Living in Germany: Creative Apartment Solutions

Living in Germany: Creative Apartment Solutions

Apartment sharing is Germany’s favorite housing solution. Every fourth student in Germany lives in a Wohngemeinschaft (WG) where rent is affordable and social contacts in plenty.

Finding affordable living quarters in parts of the city with few options is the dream of every apartment hunter.  Living in a WG with other young people is a popular choice and helps keep the rent costs down by dividing the costs.  But at the beginning of the semester, the offerings are often few and far between.

In many cities “Wohnen für Hilfe” is offering a new alternative. With the motto “Rent a Rentner,” the “Wohnen für Hilfe” (Live for help) program is connecting senior citizens and families who need assistance with young people in need of a place to live.

Students can share an apartment with someone who needs help and pay correspondingly less rent.  Generally this means one hour of work per month per square meter living space.  Residents decide on what those activities will be individually—whether it be shopping, help with household duties like cooking and vacuuming, or gardening.  Personal maintenance is excluded.  Increasingly families and professionals are becoming interested in the potential for getting help with the kids’ homework or walking the dog.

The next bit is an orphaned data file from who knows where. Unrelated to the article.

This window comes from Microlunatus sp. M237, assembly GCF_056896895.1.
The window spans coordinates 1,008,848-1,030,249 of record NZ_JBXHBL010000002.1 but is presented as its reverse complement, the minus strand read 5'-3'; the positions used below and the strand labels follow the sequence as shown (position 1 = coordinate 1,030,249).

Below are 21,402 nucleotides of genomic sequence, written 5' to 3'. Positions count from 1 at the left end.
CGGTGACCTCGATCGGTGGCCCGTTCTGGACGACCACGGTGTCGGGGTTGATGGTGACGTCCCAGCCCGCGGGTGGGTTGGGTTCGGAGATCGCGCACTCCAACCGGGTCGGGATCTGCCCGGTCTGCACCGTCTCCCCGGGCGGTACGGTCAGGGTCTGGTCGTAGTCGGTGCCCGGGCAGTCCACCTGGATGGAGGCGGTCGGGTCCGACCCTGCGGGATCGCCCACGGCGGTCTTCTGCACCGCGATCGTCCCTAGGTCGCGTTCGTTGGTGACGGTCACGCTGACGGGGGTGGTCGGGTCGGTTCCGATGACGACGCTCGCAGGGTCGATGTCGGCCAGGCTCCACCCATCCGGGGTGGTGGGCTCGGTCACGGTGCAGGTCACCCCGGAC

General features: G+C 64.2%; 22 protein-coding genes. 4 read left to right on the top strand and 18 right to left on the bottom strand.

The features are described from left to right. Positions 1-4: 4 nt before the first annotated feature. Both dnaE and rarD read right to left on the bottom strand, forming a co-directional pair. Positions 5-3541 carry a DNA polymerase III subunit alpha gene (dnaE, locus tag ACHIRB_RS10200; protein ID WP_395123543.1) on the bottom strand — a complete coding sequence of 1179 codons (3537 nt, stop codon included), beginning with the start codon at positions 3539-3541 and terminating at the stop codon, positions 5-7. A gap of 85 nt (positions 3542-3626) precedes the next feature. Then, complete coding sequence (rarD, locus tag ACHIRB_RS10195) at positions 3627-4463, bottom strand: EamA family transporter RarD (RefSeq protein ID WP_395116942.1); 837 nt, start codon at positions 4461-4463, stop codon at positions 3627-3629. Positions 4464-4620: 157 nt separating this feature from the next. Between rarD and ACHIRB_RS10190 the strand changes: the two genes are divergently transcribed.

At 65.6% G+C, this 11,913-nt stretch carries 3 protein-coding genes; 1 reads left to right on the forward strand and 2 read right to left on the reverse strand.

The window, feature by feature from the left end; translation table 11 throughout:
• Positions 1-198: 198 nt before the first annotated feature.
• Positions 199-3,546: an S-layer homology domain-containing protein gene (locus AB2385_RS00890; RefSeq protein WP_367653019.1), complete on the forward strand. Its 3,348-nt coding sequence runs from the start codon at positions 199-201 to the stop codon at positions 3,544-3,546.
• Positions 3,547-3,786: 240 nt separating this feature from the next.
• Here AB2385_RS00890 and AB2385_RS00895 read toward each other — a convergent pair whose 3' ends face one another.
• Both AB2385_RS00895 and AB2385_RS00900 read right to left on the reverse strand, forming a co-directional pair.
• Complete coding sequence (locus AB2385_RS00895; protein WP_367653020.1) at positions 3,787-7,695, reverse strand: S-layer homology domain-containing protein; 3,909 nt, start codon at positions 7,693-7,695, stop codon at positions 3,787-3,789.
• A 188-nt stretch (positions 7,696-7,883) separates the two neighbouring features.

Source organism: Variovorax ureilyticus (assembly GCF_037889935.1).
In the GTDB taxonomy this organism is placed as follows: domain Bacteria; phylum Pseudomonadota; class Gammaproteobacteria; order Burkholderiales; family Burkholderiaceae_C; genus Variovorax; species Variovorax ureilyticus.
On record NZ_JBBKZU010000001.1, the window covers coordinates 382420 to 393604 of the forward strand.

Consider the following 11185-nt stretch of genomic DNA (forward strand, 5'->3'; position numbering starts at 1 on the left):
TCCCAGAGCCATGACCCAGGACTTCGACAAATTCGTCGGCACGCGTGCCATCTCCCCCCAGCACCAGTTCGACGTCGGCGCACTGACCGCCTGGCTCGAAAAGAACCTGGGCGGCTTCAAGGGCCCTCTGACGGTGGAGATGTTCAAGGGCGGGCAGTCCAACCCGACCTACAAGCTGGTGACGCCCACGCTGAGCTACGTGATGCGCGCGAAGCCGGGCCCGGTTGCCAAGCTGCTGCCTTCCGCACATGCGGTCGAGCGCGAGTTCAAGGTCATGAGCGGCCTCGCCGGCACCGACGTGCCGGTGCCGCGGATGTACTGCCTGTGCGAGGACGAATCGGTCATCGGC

It is a case in which everybody wins: the senior or young family offering a room gets help where they need it, and the student can live comfortably and affordably.  For many landlords this is a sign of solidarity, a way to help young people find a place to live despite the rising costs and sinking availability of living space.

WG platforms like WG-Gesucht.de are adapting to the trend.  On the WG-Gesucht website advertisers can categorize their offering under “Wohnen für Hilfe,” and apartment hunters can filter their searches accordingly.  In this way seniors and students can find each other quickly.  Many Studentenwerke and Studierendenausschüsse at universities can connect students directly with families looking to exchange accommodation for a little help around the house.

Even though every member of a “Wohnen für Hilfe” apartment share leads his or her own life, the chemistry between housemates has to work.  This isn’t a position as maid or handyman, but as a member of the household.  However statistics show that is works even better than the classic WG structure: On average students who find apartments through the program stay there for two to three years—the average stay in a WG is often much shorter.